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New Leaders, Make Decisions Slowly

Here is another valuable Management Tip of the Day from Harvard Business Review. To sign up for a free subscription to any/all HBR newsletters, please click here.

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When you take on a leadership role, it can be tempting to prove yourself by making early decisions fast. But until you’re familiar with how things work in the company, you’re at risk of judging processes and people too quickly. That’s why it’s important to manage your urge to “do something.”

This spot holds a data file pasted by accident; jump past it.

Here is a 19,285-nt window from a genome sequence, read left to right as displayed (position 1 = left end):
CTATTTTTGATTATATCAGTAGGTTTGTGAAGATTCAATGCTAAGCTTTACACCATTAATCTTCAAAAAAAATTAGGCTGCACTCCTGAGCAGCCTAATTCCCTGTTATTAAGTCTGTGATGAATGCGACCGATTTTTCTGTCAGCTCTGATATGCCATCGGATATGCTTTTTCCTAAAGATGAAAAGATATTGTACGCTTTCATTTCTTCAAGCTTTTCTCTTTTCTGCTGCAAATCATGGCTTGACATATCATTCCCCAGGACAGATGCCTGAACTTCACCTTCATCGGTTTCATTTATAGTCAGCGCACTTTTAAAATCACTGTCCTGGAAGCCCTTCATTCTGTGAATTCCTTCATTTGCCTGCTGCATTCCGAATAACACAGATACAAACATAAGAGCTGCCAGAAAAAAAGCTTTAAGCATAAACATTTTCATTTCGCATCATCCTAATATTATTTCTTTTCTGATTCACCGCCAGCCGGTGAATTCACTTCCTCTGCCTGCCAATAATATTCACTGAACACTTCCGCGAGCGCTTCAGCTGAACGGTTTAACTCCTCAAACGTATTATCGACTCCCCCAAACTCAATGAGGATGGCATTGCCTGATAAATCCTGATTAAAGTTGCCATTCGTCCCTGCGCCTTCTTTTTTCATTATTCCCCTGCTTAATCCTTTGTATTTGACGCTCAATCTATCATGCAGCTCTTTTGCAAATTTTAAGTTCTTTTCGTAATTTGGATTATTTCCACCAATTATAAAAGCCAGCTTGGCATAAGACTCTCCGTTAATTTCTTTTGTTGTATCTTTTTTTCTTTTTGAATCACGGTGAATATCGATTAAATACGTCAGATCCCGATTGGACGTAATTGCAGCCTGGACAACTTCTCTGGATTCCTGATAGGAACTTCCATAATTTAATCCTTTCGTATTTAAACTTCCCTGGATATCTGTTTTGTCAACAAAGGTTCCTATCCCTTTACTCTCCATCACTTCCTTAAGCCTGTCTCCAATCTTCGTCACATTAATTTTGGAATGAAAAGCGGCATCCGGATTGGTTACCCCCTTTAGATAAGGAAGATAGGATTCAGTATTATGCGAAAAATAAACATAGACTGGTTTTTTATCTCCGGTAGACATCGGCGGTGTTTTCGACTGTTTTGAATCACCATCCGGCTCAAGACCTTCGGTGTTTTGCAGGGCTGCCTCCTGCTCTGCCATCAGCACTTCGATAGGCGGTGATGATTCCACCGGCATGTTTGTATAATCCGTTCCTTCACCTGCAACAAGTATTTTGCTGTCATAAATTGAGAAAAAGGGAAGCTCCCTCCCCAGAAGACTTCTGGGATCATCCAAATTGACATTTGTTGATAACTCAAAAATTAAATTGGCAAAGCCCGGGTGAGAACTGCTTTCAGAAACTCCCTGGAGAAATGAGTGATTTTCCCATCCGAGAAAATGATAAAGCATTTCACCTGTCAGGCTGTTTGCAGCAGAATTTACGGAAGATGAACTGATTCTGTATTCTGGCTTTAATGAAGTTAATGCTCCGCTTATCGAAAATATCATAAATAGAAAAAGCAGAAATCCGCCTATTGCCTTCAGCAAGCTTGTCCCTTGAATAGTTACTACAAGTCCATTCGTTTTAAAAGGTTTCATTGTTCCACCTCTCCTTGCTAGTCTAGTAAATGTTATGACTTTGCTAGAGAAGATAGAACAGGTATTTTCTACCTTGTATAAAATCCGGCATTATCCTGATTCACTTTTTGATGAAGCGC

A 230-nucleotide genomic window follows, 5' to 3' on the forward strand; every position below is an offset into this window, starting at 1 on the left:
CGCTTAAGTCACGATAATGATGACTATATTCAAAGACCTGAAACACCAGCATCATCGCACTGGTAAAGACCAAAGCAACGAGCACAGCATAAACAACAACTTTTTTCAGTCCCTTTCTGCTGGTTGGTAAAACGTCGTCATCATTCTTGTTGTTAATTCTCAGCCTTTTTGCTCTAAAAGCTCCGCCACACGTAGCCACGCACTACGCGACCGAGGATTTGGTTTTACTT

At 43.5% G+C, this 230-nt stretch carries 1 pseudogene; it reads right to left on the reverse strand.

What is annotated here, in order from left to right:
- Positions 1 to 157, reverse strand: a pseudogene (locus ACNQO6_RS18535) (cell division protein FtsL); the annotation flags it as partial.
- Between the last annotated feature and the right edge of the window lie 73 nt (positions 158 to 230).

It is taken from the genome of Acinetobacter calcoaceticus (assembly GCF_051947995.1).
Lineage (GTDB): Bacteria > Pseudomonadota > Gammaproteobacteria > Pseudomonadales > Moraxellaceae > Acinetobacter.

o Instead of acting, focus on listening to, observing, and learning from those around you. Take notes about what you hear, paying attention to when your assumptions about the company or your team are right, and when they’re wrong.

o And make sure you talk to a variety of people. You may not know yet who’s a reliable source of information, so it’s easy to be overly influenced by one person’s or one group’s perspective.

o Once you feel confident about moving forward, use your new knowledge to select a critical area of focus for the next quarter or current year. This will help people direct their efforts and evaluate progress — both yours and theirs.

This tip is adapted from Why New Leaders Should Make Decisions Slowly,” by Constance Dierickx

Here’s a direct link to dozens of other Management Tips.

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